The Soft Rules of BEPS (Base Erosion and Profit Shifting)

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The Soft Rules of BEPS (Base Erosion and Profit Shifting)

From taxes to accounting, the June issue of iTreasurer covers a wide variety of topics, from taxes to new hedge guidance with several stops in between.
 
Beginning on page 1 is a story about how countries are weighing the implementation of the ongoing Organisation for Economic Co-operation and Development project known as BEPS or base erosion and profit shifting. The BEPS plan encompasses 15 action items that are intended to “equip governments with domestic and international instruments to address tax avoidance,” according to the OECD. But the actions are considered “soft rules” and member-country lawmakers can implement them at whatever level of severity they choose. And this will be an important balancing act. Countries do want to collect as much tax revenue as they can; however, they do not want to scare business away either. “My new tax philosophy is not exactly ‘the more, the merrier,’” said Carrie Lam, the new chief executive-designate in her first public speech.
 
On page 6 iTreasurer looks at data from Fitch Ratings Agency that show cash is trickling back to institutional prime money market funds, pulled in by stable net asset values and widening spreads. However, “trickle” is the operative word here in that it is likely that the levels of cash going to prime institutional funds will never reach the pre-reform highs.
 
In the summary of the NeuGroup’s FX Managers’ recent meeting, we hear what group members discussed about the dollar’s prospects and the Fed. Members also received an update about changes to hedge accounting requirements; discussed using options vs. forwards and debated best FX trade execution.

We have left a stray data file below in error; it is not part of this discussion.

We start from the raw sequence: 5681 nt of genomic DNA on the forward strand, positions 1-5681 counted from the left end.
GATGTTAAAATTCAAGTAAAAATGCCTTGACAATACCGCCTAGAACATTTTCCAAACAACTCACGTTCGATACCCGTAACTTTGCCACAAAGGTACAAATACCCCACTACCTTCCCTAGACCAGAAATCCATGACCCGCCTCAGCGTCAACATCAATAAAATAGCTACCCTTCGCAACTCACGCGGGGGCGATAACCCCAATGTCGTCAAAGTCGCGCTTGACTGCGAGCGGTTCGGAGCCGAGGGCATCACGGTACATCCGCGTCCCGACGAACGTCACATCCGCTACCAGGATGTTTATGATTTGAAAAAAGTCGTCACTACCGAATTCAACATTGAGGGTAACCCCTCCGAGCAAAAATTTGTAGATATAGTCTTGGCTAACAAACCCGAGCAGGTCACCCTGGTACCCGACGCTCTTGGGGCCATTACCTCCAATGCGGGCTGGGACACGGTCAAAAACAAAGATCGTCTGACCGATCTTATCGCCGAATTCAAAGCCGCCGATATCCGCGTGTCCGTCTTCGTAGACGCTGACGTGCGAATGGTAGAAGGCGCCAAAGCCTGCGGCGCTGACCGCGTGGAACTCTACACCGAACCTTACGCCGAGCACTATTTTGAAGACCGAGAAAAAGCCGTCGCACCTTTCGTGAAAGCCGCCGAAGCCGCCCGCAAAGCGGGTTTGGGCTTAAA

On page 11 we discuss how time is running out for those companies that want to get ahead of new FASB hedge accounting guidance that will kick in in 2018. Heavy commodity users should consider adopting early, contributor John Hintze says, because of “several advantageous provisions in the new guidance.”
 
In “Getting to ‘Know Your Customer’ Is a Major Pain” on page 12, contributor Geri Westphal discusses how the KYC “process has become extremely manual and over burdensome with many corporates complaining about the amount of documentation required and the extremely slow response times.” But fintech could help, particularly Blockchain technology.
 
Talent is the subject of a story on page 14, where contributor Julie Zawacki-Lucci delves into a recent exchange between treasurers discussing whether assistant treasurers (AT) should hold a VP title. A majority of those who spoke up said their ATs do not have a VP designation and were reluctant to start handing them out. The reason? Title inflation.
 
Finally, on page 15 we discuss recent goings-on with Brexit. Most observers feel that it will be an orderly exit of the UK from the European Union. However, that doesn’t mean there will not be some tough negotiations and ruffling of feathers. One area that Europe is trying to get its hands on is the highly profitable euro clearing business that is mainly based in London. The EU is busy trying to make this the outcome post-Brexit, with its Executive Commission “readying a draft law on euro clearing with France at the forefront of eurozone countries angling for a piece, if not all, of the lucrative business.” 
 
For over 20 years, iTreasurer has delivered intelligence for treasurers. Based on exclusive access to senior treasury executives who are members of The NeuGroup Network of treasury peer groups, iTreasurer takes their real-world experience to produce articles, case studies and reports that are specifically meaningful to treasury best practice. www.iTreasurer.com.
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